TLDR: I won an award. Give good and ‘bad’ feedback to your mentees often and in writing. It will make it easier for you and them to do things like nominate themselves or write a recommendation. Also, when you write for a women, read it and ask yourself if you would say those same things about a man.
I am one of the 49 women and non-binary individuals who won for 2019! I am an awardee in the Code category. I was nominated by my career manager at Booz Allen Hamilton, Catherine Ordun. I am so honored to have been nominated and also honored (and a little surprised) to have won! The reception is free so come on out!
About the award: there’s an organization here in Washington DC called DCFem Tech. They are a collective dedicated to amplifying the efforts of women in tech and consist of members who are interested in lowering the barriers to entry for women in tech and creating a supportive, inclusive environment. They give out awards each year to “Power Women in Code, Design and Data in the DC region”. Awardees are nominated by the community.
Nominations were downselected by a committee of 45 judges comprised of engineers, designers, data scientists, and executives for each category and this year’s recipients were chosen based on each individual’s impact on the organization they work for, the complexity of the issue they addressed, and their work with the community, or open source contributions. The final awardees ranked in the top 15 percent of their respective categories.
I want to say a few words about the process. First, you are nominated and then if you make the short list DCFem Tech asks you to fill out the nomination yourself. I have no problem with their process, it makes sense. However, this was REALLY hard because you basically have to brag about how great you are. This is hard for me, because I have been taught my whole life - as a girl/woman - not to be braggadocious. Yes, you read that right, the word is braggadocious and I’m pretty sure it was the 5th word I learned. No shade to my dear parents who were just trying to create children that weren’t brats. But for sensitive little folks like myself, I really internalized these things to an unhealthy degree. Then, you add in a nice dose of low self-esteem (puberty sucks and kids are terrible which exacerbated that whole situation) and you end up with someone who just isn’t all that confident in their abilities despite being an expert.
If you know me, you are likely thinking that I do not come off as someone who isn’t confident. This is because i have a pretty extensive background in performing, so I’m capable of ‘acting’ confident even if I don’t feel it. Also, I’m just kind of an overly talkative (mouthy) person so that often looks like confidence.
Back to the nomination form I had to fill out. I was able to fill it out pretty quickly and easily because of something that my company and my colleagues do RIGHT! At Booz Allen (no they didn’t ask me to write this, in fact, I’m hoping they don’t get mad that I’m mentioning them by name) we have various ways to assess performance that are all subjective (mostly a good thing). The main way to give performance feedback is IN WRITING in our Workday (internal human resources site) profile. In the last year+ that I have been here, I have had almost every project manager give me written feedback in my profile and I have also received some internal awards for going ‘above and beyond’ in various ways. I also get an official performance review from my career manager. And guess what all this creates? A written record of good stuff I have done and ways that i am doing things right, as well as areas for improvement. I was able to go and copy/paste many of their comments into my application and it felt so much better than having to brag about myself.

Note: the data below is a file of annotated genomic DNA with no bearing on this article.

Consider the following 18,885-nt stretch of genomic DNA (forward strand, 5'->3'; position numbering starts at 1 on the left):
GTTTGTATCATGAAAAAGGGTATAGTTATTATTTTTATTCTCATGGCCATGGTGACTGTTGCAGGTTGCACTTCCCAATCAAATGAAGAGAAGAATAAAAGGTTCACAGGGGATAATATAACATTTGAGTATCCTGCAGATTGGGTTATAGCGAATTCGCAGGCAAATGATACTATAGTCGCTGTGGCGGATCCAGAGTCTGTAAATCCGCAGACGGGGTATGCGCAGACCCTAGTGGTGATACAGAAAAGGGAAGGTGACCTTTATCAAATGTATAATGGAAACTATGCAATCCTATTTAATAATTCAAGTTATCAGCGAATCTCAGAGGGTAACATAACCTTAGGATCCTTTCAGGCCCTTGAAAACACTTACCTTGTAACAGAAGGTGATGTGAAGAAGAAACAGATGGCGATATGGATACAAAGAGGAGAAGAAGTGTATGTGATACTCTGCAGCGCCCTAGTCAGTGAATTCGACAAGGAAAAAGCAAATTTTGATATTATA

You might say, “Summer, why are you freaking out about this, it’s the norm.” I wouldn’t know because I come from academia. In academia my advisors and principal investigators (head of the lab) would always be happy to write me a recommendation letter (needed for every. damn. thing. from a 300$ travel grant to a job application for your postdoc). Here’s how the conversation typically goes.
Summer: “Hey, can i get a recommendation letter for the badass ladies scholarship?”
Advisor/PI: “Sure, write one and send it over for me to sign”
I remember being so shocked the first time it happened to me. I didn’t know what to write. It took me a couple weeks to put something together, and then he would sign it and that was it. Let me say very clearly that none of my former advisors/PIs had any intention to harm me or my career. They were simply doing things the way they are always done. Also they are very busy. It’s very likely that this was how they got recommendations from their advisors too.
I didn’t realize it at the time, but this practice is especially harmful to women who are hesitant to be braggadocious or prideful. I truly believe that this is a big way that women get hurt when applying for academic jobs. And on the other side of the coin, we have people who are great advisors and take the time to write recommendation letters, and then use gendered language or say things they wouldn’t say about a man. I have had someone say about me, “though she has strong opinions”, she is always willing to listen to the other side. I couldn’t help but wonder if he would have said it that way about a man…
Moral of the story is this: give good and ‘bad’ feedback to your mentees often and in writing. It will make it easier for you and them to do things like nominate themselves or write a recommendation. Also, when you write for a women, read it and ask yourself if you would say those same things about a man. It will help you adjust any biased language that got in there.